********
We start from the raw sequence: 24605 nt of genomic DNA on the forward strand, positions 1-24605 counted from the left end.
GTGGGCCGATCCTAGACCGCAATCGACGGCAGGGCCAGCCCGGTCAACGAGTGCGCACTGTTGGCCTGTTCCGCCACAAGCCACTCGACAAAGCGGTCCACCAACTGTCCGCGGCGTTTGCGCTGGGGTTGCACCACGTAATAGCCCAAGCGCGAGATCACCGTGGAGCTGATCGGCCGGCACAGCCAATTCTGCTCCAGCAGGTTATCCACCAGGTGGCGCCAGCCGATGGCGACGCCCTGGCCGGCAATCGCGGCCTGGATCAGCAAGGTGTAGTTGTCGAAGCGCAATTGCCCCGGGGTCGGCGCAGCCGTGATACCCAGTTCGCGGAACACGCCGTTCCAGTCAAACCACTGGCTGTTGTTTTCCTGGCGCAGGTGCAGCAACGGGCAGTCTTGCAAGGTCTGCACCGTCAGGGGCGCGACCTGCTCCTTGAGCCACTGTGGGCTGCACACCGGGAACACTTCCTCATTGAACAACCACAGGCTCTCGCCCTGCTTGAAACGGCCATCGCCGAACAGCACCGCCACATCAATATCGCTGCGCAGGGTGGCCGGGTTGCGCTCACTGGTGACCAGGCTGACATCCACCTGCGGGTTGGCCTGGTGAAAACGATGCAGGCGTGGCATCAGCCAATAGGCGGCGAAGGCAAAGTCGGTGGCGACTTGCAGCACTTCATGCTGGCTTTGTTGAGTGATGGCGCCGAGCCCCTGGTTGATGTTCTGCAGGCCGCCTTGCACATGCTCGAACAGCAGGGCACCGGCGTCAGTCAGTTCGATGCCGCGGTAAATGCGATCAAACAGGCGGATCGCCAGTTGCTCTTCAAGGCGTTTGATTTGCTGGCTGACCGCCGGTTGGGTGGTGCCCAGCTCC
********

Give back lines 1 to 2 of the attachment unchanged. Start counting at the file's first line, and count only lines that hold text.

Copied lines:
We start from the raw sequence: 24605 nt of genomic DNA on the forward strand, positions 1-24605 counted from the left end.
GTGGGCCGATCCTAGACCGCAATCGACGGCAGGGCCAGCCCGGTCAACGAGTGCGCACTGTTGGCCTGTTCCGCCACAAGCCACTCGACAAAGCGGTCCACCAACTGTCCGCGGCGTTTGCGCTGGGGTTGCACCACGTAATAGCCCAAGCGCGAGATCACCGTGGAGCTGATCGGCCGGCACAGCCAATTCTGCTCCAGCAGGTTATCCACCAGGTGGCGCCAGCCGATGGCGACGCCCTGGCCGGCAATCGCGGCCTGGATCAGCAAGGTGTAGTTGTCGAAGCGCAATTGCCCCGGGGTCGGCGCAGCCGTGATACCCAGTTCGCGGAACACGCCGTTCCAGTCAAACCACTGGCTGTTGTTTTCCTGGCGCAGGTGCAGCAACGGGCAGTCTTGCAAGGTCTGCACCGTCAGGGGCGCGACCTGCTCCTTGAGCCACTGTGGGCTGCACACCGGGAACACTTCCTCATTGAACAACCACAGGCTCTCGCCCTGCTTGAAACGGCCATCGCCGAACAGCACCGCCACATCAATATCGCTGCGCAGGGTGGCCGGGTTGCGCTCACTGGTGACCAGGCTGACATCCACCTGCGGGTTGGCCTGGTGAAAACGATGCAGGCGTGGCATCAGCCAATAGGCGGCGAAGGCAAAGTCGGTGGCGACTTGCAGCACTTCATGCTGGCTTTGTTGAGTGATGGCGCCGAGCCCCTGGTTGATGTTCTGCAGGCCGCCTTGCACATGCTCGAACAGCAGGGCACCGGCGTCAGTCAGTTCGATGCCGCGGTAAATGCGATCAAACAGGCGGATCGCCAGTTGCTCTTCAAGGCGTTTGATTTGCTGGCTGACCGCCGGTTGGGTGGTGCCCAGCTCC